Is your tour and activities company struggling with chargebacks? If so, you’re not alone. Everyone who does business online deals with chargebacks from time to time, and customers are becoming increasingly bold about seeking chargebacks for fraudulent reasons.
When a customer goes to their bank or credit card provider for a chargeback rather than seeking a refund, the financial hit can be frustrating — particularly when they’re doing it to get around your policies. But that’s not what keeps business owners up at night. Rather, it’s that risk that if a company’s chargeback ratio gets too high, most payment providers will shut down their merchant accounts without a second thought. If that happens, most others won’t be willing to take them on.
Because of that, avoiding chargebacks is becoming a top priority for anyone who does business online — or anyone who takes credit card payments at all.
What’s your chargeback ratio?
According to new research from Kount, businesses in the travel and event ticketing sectors tend to have fairly low chargeback rates — generally at .5 percent or less, most of which is due to Card Not Present (CNP) fraud. To learn how you stack up against those numbers, you first need to figure out your own chargeback rate.
The calculation is simple: take the total number of chargebacks you experience in a month and divide them by the total number of credit card transactions you had in that same month. A single chargeback in a month with 200 transactions would give you a chargeback ratio of .5 percent. If your transaction volume is lower than that, you may also want to average a few months to get a more accurate sense of your rate.
Ideally, you want to keep that number well under 1 percent. Even the most generous of merchant agreements tend to treat a 1 percent chargeback ratio as the absolute limit. After you’ve been identified as a high-risk merchant, you’ll be placed on the Member Alert to Control High Risk Merchants (MATCH) list, at which point it will be difficult or impossible to get a new merchant account. That 1 percent limit is a serious one.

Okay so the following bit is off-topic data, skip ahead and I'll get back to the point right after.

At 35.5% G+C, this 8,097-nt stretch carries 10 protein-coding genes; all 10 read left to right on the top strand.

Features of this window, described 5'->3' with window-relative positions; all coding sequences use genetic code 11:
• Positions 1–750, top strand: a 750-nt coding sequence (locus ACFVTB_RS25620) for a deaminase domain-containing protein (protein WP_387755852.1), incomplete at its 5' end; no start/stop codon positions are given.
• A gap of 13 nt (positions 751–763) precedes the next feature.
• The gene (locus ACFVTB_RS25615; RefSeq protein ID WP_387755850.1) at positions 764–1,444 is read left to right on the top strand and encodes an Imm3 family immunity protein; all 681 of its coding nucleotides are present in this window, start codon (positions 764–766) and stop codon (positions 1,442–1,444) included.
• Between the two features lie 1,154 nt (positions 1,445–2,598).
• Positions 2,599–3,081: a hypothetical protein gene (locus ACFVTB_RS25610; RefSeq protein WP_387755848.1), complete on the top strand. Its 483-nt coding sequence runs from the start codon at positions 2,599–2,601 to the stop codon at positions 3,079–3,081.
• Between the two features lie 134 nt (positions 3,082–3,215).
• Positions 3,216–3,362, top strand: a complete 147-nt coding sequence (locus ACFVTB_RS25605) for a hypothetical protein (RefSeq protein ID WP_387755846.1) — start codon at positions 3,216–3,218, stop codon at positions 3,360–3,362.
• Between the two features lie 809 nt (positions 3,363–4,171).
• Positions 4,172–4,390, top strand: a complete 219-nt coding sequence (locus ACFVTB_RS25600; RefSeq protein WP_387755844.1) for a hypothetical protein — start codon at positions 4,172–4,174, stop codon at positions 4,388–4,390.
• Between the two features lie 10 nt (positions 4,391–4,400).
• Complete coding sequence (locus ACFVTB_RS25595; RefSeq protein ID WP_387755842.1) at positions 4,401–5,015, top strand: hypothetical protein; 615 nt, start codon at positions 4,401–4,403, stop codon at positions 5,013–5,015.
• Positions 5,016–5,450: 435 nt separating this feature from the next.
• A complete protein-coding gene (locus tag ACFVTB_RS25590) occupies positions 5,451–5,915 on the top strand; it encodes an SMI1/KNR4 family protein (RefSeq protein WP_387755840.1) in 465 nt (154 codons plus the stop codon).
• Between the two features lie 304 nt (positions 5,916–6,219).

Unfortunately, those numbers aren’t entirely in your control — but there are steps you can take to keep them as low as possible.
Assuming you treat your customers fairly and provide the service they’re paying for, most of your chargebacks will be fraudulent in some way. Card Not Present fraud is a major category for travel and ticketing, making up about 60 percent of all chargebacks according to Kount. Much of the remainder is “friendly fraud” — chargebacks from customers who are inventing or exaggerating the reason for the request.
Avoiding chargebacks due to CNP Fraud
In the travel and event sectors, chargebacks are often due to Card Not Present fraud — in other words, they’re usually related to fraudulent bookings made with stolen credit cards.
The best way to avoid CNP fraud is to automate your credit card processing as much as possible. When you use an online booking platform like Rezgo, you can take bookings through the web with a payment gateway. Because payments go directly through the payment processor, you benefit from any protection their fraud prevention techniques offer.
Taking credit card payments in person or over the phone can be trickier. The more manual your process is, the more carefully you’ll need to examine the cardholder’s identity, address information, and other verifiable details.
Avoiding chargebacks due to friendly fraud
As nice as it would be to reassure you that friendly fraud won’t happen if you’re good to your customers, it’s not true. Online shoppers have been emboldened by lax enforcement from credit card providers, and many now see chargebacks as an easier alternative to getting a refund.
Just look at these stats from Chargebacks911:
Disturbing right? And it certainly doesn’t help that disputing a chargeback can be shockingly difficult even when you’re completely in the right.
So how do you prevent chargebacks from ever happening?
Know your customer